Category Archives: Publication

The Atlas for the Aspiring Network Scientist

In the past two years,  NERDS member Michele Coscia has been working on a textbook for the Network Analysis class he teaches at ITU. This “Atlas for the Aspiring Network Scientist”, has now reached version 1.0, and 760 pages, and is available for anyone to read for free: https://arxiv.org/abs/2101.00863

Website: https://www.networkatlas.eu/

The Atlas aims at being broad, not deep, to be a pointer to the things you need to know about Network Science rather than a deep explanation of those things.

Consider this a v1.0 of a continuous effort. There are many things to improve: language, concepts, references, figures. Please contact Michele with any comments.

Michele also plans to have interactive figures on the website in the future. Version 1.0 was all financed using his research money and time. For the future, Michele will need some support to do this in his free time. If you feel like encouraging this effort, you can consider becoming a member on Patreon.

Find a more detailed explanation of The Atlas for the Aspiring Network Scientist on Michele’s page: https://www.michelecoscia.com/?p=1913

Two NERDS December papers

We have published two new papers in December:

  1. The Node Vector Distance Problem in Complex Networks, by M. Coscia, A. Gomez-Lievano, F. Neffke, published in ACM Computing Surveys

    The paper develops a new measure to quantify the distances between sets of nodes, with important applications on network dynamics such as spread of diseases.
    Read Michele’s blog post about it: https://www.michelecoscia.com/?p=1898
  2. Data-driven strategies for optimal bicycle network growth, by L.G. Natera Orozco, F. Battiston, G. Iniguez, M. Szell, published in Royal Society Open Science

    Here we investigate the network structure of bicycle networks in cities around the world, and find that they consist of hundreds of disconnected patches, even in cycling-friendly cities like Copenhagen. To connect these patches, we develop and apply data-driven, algorithmic network growth strategies, showing that small but focused investments allow to significantly increase the connectedness and directness of urban bicycle networks.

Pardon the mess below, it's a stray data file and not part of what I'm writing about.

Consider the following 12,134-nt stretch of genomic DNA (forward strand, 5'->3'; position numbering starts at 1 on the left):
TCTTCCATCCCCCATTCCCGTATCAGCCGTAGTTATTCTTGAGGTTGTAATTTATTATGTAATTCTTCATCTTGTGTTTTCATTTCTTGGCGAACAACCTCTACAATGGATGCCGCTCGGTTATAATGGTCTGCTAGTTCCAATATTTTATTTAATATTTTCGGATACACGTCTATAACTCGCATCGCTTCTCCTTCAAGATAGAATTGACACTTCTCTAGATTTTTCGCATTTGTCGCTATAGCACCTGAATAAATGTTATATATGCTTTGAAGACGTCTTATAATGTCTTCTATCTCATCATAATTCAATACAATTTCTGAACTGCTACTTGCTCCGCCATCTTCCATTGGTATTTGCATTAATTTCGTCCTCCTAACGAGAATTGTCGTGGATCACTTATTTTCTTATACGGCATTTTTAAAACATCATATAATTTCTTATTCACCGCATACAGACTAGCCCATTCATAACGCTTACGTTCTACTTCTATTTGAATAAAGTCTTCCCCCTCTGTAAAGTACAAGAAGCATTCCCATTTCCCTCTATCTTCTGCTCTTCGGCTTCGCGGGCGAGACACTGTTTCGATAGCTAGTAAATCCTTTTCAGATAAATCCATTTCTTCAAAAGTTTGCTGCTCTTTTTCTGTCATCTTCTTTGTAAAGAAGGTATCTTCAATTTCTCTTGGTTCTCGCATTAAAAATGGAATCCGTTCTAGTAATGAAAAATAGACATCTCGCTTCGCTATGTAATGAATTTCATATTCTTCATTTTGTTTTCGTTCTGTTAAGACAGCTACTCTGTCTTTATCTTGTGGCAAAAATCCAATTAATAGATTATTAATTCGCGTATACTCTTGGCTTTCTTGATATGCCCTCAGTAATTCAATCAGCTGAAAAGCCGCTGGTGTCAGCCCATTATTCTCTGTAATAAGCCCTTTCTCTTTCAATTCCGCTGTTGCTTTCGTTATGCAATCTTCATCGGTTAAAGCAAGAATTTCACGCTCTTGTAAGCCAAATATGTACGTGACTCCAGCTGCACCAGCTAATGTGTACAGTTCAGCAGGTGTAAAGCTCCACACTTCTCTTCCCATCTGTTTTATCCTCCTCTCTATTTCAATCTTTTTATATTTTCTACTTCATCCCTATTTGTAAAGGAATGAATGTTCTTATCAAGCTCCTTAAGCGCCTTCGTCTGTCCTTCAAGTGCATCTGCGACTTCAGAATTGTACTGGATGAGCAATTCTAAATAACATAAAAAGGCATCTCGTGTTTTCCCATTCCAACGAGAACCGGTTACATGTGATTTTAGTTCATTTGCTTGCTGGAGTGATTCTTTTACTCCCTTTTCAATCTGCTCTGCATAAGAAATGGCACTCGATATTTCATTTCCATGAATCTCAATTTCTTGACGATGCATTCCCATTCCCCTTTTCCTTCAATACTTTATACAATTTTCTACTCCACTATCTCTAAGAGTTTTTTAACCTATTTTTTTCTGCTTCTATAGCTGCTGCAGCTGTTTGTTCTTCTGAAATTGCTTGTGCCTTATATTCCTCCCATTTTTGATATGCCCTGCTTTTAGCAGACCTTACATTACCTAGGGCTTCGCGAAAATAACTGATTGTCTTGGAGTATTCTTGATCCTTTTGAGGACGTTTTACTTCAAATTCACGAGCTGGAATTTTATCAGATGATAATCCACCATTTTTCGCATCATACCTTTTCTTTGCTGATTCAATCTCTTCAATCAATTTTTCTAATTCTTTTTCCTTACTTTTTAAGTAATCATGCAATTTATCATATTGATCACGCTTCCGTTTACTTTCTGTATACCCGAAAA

Four new summer papers by NERDS

We have published four new papers over the summer:

  1. New and atypical combinations: An assessment of novelty and interdisciplinarity, by M. Fontana, M. Iori, F. Montobbio, R. Sinatra, published in Research Policy

    We compare different indicators of novelty and interdisciplinarity, and find that often they can’t distinguish novel and non-novel articles apart. We also find measured novelty highly overlaps measured interdisciplinarity, because the two are operationalized in similar ways.
  2. Mapping socioeconomic indicators using social media advertising data, by M. Fatehkia, I. Tingzon, A. Orden, S. Sy, V. Sekara, M. Garcia-Herranz, I. Weber, published in EPJ Data Science

    In this paper we ask: Is it possible to estimate poverty using data from the Facebook Ad platform?
  3. Knowledge diffusion in the network of international business travel, by M. Coscia, F.M.H. Neffke, R. Hausmann, published in Nature Human Behavior

    Read Michele’s blog post about it: http://www.michelecoscia.com/?p=1838
  4. Multiplex Graph Association Rules for Link Prediction, by M. Coscia and M. Szell, accepted for publication in 15th International Conference on Web and Social Media (ICWSM) 2021

    Here we investigate the multiplex link prediction problem with graph association rules: Will two nodes connect, and of which type?

Back from lockdown with 2 papers

NERDS are back from the lockdown with two three new papers published today:

  1. Distortions of political bias in crowdsourced misinformation flagging, by Michele Coscia and Luca Rossi, published in the Journal of the Royal Society Interface

    Luca writes more about the paper here: https://blogit.itu.dk/lucarossi/2020/06/10/reasonable-wrong-technical-solutions-to-social-problems/
    And here Michele’s take: http://www.michelecoscia.com/?p=1816

  2. Extracting the multimodal fingerprint of urban transportation networks, by Luis Guillermo Natera Orozco, Federico Battiston, Gerardo Iñiguez, and Michael Szell, published in Transport Findings

    In this paper we analyze urban transport network layers of multiple cities and come up with a multiplex-network based method to construct a “fingerprint” of how these layers connect. This gives insights and a classification on the multimodal potential of cities (how their modes of transport are connected).

Update June 11th: Make that one more:

3. Generalized Euclidean Measure to Estimate Network Distances, by Michele Coscia, published in ICWSM-2020